Why is Crochet So Hard – The Most Difficulties Explained

What if you just learned various stuff of sewing and embroidery, like, how to make a circle, how to sew cording, and much more. Now you are trying out new things like crochet with a hook in hand, trying to make something beautiful. But before going on with it you find yourself facing a puzzling pattern, twisted yarn, and the realization that crochet can be a challenging art form. That’s when you ask yourself, Why Is Crochet So Hard? Well earning this craft requires dedication, patience, and a willingness to carry on with the complexities of it. The whole thing might look simple but coming all the things together in hand and visualizing the outcome is quite challenging.

One of the reasons why crochet can be challenging is making mistakes that you should avoid, and unfamiliarity with the tools and their function. Then you have to know the abbreviation and count the crochet row, etc. Reading or counting the crochet patterns can sometimes resemble deciphering a secret code. Abbreviations, symbols, and charts can feel like a maze for beginners. However, throughout this article we’ve discussed about the reasons why crochet is tough, what mistakes to avoid, and familiarizing with the tools. So, that you can execute better in your further project.

Key Takeaways

  • Get to know the tools properly for overcoming the difficulties while working with them.
  • Take notes out of the reason that matches with yours and work on them.
  • Beware of the mistakes and try to leap them off while you are working on your project.

13 Reason Why It Is Hard to Do Crocheting

These are the most common challenges faced by beginners while they stepped in the crochet journey that make crocheting hard.

Reason why it is hard to do crocheting
  1. Coordination: Crocheting requires the coordination of your hands and eyes to manipulate the hook and yarn simultaneously. It takes time to develop the muscle memory and dexterity needed to create even stitches. For example, when starting, beginners often struggle to hold the yarn and hook properly, resulting in loose or tight stitches.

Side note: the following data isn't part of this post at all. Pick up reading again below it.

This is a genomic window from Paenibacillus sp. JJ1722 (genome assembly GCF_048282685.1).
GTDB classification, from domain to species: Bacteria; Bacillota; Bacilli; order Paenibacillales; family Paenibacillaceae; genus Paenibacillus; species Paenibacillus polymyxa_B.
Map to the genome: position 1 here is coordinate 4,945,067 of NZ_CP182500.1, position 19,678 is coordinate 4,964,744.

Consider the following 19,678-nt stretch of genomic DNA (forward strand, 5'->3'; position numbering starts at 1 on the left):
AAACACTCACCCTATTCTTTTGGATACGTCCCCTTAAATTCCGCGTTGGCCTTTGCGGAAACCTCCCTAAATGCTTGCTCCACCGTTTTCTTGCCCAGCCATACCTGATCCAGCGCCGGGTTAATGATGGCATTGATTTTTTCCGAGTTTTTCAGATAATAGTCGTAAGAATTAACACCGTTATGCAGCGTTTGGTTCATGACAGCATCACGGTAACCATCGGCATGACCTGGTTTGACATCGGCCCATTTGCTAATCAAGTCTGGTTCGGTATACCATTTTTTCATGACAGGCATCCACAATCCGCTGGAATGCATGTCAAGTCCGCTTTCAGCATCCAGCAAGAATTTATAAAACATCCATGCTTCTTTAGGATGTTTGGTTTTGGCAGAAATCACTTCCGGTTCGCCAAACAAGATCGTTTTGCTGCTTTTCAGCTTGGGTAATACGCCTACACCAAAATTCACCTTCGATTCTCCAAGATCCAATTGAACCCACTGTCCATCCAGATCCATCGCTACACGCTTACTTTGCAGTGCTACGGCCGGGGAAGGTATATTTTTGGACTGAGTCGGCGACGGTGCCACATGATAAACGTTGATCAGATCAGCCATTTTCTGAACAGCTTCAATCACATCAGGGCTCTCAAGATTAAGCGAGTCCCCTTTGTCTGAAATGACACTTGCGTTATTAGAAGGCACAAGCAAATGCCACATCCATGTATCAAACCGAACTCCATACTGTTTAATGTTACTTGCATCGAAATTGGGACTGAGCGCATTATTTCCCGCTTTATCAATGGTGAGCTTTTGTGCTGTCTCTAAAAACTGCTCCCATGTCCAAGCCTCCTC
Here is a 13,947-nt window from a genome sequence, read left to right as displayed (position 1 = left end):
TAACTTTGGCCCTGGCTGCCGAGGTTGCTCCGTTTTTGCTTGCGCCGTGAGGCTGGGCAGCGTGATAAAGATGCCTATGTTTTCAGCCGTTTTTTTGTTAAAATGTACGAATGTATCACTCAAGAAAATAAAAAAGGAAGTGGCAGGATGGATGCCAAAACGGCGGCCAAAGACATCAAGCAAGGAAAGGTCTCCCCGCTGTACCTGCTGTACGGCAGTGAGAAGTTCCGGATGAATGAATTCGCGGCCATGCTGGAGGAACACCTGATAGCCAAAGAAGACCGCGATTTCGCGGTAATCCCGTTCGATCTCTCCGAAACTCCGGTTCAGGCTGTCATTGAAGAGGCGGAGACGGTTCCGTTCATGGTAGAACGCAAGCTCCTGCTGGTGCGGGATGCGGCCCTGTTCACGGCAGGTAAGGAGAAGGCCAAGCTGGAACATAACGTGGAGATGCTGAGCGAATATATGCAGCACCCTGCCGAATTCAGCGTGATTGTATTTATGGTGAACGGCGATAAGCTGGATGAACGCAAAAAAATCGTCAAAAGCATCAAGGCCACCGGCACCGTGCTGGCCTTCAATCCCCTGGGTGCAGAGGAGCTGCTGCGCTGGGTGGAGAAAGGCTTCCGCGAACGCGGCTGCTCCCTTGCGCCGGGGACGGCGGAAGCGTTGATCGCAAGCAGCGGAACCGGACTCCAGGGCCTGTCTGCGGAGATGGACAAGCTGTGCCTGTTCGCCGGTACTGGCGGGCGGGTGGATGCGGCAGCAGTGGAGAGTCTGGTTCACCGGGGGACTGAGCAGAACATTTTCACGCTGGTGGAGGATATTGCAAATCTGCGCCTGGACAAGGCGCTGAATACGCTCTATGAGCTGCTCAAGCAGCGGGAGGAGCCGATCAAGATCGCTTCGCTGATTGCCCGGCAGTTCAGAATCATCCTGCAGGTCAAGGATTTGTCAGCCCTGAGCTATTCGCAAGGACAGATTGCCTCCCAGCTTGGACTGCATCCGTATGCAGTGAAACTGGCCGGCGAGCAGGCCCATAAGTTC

2. Tension control: Maintaining consistent tension in the yarn is crucial for producing uniform stitches. Beginners often find it challenging to keep the tension steady, resulting in stitches that are too loose or too tight. Uneven tension can make the final project look messy and affect its overall appearance.
  3. Learning the basics: Crochet involves learning various stitches, abbreviations, and symbols used in patterns. Understanding terms like single crochet, double crochet, and chain stitch can be overwhelming for beginners. Moreover, deciphering pattern instructions and charts can be confusing initially.
  4. Counting stitches: Accurately counting stitches is essential for following patterns and maintaining the correct stitch count. However, it’s easy to lose track, especially when working on larger projects or when distractions arise. Mistakes in stitch count can affect the shape and size of the final piece.
  5. Reading patterns: Crochet patterns often contain abbreviations and symbols that represent different stitches and techniques. Beginners may find it challenging to interpret these instructions accurately. Additionally, patterns may have multiple steps and require keeping track of different stitch combinations and repeats.
  6. Hook size and yarn weight: Choosing the appropriate hook size and yarn weight is crucial for achieving the desired outcome of a project. Using the wrong combination can result in a finished piece that is too loose or too tight. It takes practice and experimentation to understand the impact of different hook and yarn choices.
  7. Working with multiple colors: Crocheting with multiple colors can be complex. Switching colors or carrying yarn along the back of the work while maintaining an even tension can be challenging. Failure to manage the yarn properly can lead to tangling, untidy color changes, or uneven stitches.
  8. Increasing and decreasing: Knowing when and how to increase or decrease stitches is essential for shaping crochet projects. Beginners may struggle to understand the placement and execution of these techniques. Incorrect increases or decreases can affect the final shape and structure of the item.
  9. Fixing mistakes: Correcting mistakes in crochet can be difficult, especially without unraveling the entire project. Fixing individual stitches or rows without causing further damage requires patience and skill. In some cases, mistakes may require undoing several rows or using advanced techniques like “tinking” (unraveling stitches one by one) or “frogging” (ripping out rows or sections).
  10. Understanding gauge: Gauge refers to the number of stitches and rows per inch in a crocheted fabric. Achieving the correct gauge ensures that the finished item matches the intended measurements. Beginners often struggle to match the gauge specified in patterns, as it requires adjusting tension and potentially trying different hook sizes or yarns.
  11. Complex patterns: Advanced crochet patterns can involve intricate stitch combinations, shaping techniques, and complex instructions. Projects like cables or lacework require concentration and attention to detail. For example, a lace shawl pattern might include intricate yarn overs and decreases, demanding focus to create the desired openwork design.